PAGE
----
The Telecom Digest for May 5, 2010
Volume 29 : Issue 124 : "text" Format
Messages in this Issue:
Re: IEEE article on GSM interference affecting GPS landing systems (Steven)
FCC now expected to leave broadband services deregulated (Thad Floryan)
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Date: Mon, 03 May 2010 17:22:14 -0700
From: Steven <firstname.lastname@example.org>
Subject: Re: IEEE article on GSM interference affecting GPS landing systems
Sam Spade wrote:
> Rob Warnock wrote:
>> Other than that, most of what you say is correct. All it takes is just
>> a bit of nonlinearity in nearby electronics to demodulate the R.F. and
>> produce the 217 Hz (or 108 Hz) buzz.
> I get that from my iPhone with two devices in my house. It seems I have
> to be within about 3 feet of them to get it to happen.
I got a chance to see if there was any kind of interference on my GPS
from a GSM phone. A friend made and received calls on it as well as
just leaving it on, no real interference as what had happened with my
old TOMTOM, there was a little buzzing, but I don't think it was the
phone. We linked the Blue Tooth devices; the cell phone and the GPS, no
The only good spammer is a dead one!! Have you hunted one down today?
(c) 2010 I Kill Spammers, Inc., A Rot in Hell. Co.
Date: Mon, 03 May 2010 19:33:54 -0700
From: Thad Floryan <email@example.com>
Subject: FCC now expected to leave broadband services deregulated
FCC Chairman Genachowski expected to leave broadband services deregulated
By Cecilia Kang
Washington Post Staff Writer
Monday, May 3, 2010
The chairman of the Federal Communications Commission has
indicated he wants to keep broadband services deregulated,
according to sources, even as a federal court decision has
exposed weaknesses in the agency's ability to be a strong
watchdog over the companies that provide access to the Web.
The FCC currently has "ancillary" authority over broadband
providers such as Comcast, AT&T and Verizon and must
adequately justify actions over those providers. Last month,
the U.S. Court of Appeals for the District of Columbia
Circuit said the agency had exceeded its authority in 2008
when it applied sanctions against Comcast.
The ruling cast doubt over the FCC's ability to create a
"net neutrality" rule that would force Internet service
providers to treat all services and applications on the
FCC Chairman Julius Genachowski is expected to respond
soon to the court ruling. Three sources at the agency
said Genachowski has not made a final decision but has
indicated in recent discussions that he is leaning toward
keeping in place the current regulatory framework for
broadband services but making some changes that would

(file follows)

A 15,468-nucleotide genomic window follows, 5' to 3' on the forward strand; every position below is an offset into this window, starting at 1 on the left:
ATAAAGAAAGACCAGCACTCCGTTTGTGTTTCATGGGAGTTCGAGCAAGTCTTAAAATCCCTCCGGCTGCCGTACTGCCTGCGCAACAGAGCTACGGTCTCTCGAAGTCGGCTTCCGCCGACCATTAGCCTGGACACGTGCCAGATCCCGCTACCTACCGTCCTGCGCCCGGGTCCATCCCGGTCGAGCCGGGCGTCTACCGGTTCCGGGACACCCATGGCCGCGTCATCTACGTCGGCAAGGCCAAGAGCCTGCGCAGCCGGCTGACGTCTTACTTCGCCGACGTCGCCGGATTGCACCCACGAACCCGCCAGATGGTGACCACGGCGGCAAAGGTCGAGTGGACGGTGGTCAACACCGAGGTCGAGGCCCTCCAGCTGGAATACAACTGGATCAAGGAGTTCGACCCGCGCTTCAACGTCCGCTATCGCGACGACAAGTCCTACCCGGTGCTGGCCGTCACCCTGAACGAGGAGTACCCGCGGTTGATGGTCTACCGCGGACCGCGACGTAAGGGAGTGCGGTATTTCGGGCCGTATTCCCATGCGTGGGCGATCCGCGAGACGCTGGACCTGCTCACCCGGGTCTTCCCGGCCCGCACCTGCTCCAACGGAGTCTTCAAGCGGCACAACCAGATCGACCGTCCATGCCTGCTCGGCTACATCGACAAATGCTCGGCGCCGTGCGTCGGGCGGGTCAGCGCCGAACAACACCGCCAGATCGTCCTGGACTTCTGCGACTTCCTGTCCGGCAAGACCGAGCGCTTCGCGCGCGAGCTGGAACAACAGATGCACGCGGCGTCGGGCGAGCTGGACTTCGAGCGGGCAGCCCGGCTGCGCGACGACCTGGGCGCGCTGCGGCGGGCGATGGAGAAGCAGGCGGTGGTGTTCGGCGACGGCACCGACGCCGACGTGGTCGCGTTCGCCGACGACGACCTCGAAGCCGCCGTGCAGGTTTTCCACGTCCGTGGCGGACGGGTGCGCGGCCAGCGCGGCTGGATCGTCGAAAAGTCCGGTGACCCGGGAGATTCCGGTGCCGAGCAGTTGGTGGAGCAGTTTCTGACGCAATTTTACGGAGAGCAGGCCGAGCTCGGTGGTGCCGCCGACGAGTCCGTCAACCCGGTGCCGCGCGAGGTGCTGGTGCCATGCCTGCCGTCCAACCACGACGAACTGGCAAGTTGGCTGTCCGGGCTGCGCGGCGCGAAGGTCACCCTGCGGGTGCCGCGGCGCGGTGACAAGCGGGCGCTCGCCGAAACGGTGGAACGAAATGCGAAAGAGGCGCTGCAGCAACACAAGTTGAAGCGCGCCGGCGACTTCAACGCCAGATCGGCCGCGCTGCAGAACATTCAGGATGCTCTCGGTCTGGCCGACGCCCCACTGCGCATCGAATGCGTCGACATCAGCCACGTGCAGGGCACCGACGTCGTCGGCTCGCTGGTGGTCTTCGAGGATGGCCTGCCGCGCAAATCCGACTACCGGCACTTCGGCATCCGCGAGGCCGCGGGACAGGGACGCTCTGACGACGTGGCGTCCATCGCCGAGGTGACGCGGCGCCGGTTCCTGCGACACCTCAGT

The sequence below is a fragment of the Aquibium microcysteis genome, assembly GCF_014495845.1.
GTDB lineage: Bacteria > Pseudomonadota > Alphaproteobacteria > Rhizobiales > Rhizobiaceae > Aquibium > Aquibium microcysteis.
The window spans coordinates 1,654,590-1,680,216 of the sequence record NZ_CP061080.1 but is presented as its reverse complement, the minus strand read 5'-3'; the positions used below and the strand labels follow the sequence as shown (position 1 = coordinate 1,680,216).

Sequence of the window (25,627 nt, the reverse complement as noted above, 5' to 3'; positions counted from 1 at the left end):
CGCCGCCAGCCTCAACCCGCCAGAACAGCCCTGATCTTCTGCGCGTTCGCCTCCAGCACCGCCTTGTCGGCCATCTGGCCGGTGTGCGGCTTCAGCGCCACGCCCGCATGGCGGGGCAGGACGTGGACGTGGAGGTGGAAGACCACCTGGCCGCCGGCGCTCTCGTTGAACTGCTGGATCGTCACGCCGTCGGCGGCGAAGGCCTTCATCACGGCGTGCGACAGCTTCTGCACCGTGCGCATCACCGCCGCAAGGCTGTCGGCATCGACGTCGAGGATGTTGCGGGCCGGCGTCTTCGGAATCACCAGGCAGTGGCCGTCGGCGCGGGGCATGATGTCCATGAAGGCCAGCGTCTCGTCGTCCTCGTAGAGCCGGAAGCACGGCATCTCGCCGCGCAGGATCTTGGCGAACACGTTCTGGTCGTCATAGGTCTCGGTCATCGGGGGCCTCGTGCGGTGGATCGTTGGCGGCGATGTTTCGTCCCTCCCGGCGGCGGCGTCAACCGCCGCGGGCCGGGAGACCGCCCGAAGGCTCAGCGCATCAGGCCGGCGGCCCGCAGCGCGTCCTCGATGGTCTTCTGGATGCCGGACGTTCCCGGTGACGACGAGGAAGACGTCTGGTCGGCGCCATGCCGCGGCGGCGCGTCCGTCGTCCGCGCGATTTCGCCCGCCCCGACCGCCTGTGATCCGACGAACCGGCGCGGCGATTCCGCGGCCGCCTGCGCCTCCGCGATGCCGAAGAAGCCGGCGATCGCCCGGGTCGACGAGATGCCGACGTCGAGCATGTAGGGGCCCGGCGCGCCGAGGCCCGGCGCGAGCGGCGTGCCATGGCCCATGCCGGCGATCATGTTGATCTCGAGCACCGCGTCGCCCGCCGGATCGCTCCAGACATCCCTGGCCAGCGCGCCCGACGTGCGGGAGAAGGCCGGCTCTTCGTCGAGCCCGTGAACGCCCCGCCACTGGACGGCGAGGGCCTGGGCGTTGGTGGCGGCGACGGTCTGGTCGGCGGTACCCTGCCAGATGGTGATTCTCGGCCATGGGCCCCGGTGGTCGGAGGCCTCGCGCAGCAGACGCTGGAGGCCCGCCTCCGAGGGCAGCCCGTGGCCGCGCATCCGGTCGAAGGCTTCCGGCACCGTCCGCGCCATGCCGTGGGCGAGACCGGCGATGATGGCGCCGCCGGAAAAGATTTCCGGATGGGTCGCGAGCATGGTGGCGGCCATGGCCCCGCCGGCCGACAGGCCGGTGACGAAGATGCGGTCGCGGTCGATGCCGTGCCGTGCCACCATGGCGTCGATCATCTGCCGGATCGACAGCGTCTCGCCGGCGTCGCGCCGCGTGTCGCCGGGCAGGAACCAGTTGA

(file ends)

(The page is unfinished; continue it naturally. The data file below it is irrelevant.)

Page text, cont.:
still bolster the FCC's chances of overseeing some
The sources said Genachowski thinks "reclassifying"
broadband to allow for more regulation would be overly
burdensome on carriers and would deter investment. But
they said he also thinks the current regulatory framework
would lead to constant legal challenges to the FCC's
authority every time it attempted to pursue a broadband policy.
"The telephone and cable companies will object to any
path the chairman takes," said Art Brodsky, a spokesman
for Public Knowledge, a media public interest group.
"He might as well take the one that best protects
consumers and is most legally sound."
The sources spoke on the condition of anonymity because
a final decision hasn't been made and because of the
sensitive nature of the issue. FCC spokeswoman Jen Howard
would say only that Genachowski has not made a final decision.
Telecommunications companies would cheer a decision from
the FCC to retain the current regulatory structure.
"It should come as no surprise . . . that leading financial
analysts and technology commentators have questioned this
path," the biggest telecommunications and cable trade groups
wrote in a letter to Genachowski last week, warning against
further regulation. "Thus it is hard to imagine a regulatory
policy more at odds with the commission's goal of encouraging
'private investment and market-driven innovation.' "
Supporters of net neutrality -- companies such as Google and
Skype as well as public interest groups -- have called for
the agency to shift broadband Internet services more clearly
under the agency's authority, saying consumers would be more
vulnerable to business decisions that could cut off
competition and access to applications on the Web. And they
said the agency could strip broadband services of many of
the rules that apply to other telecom services.
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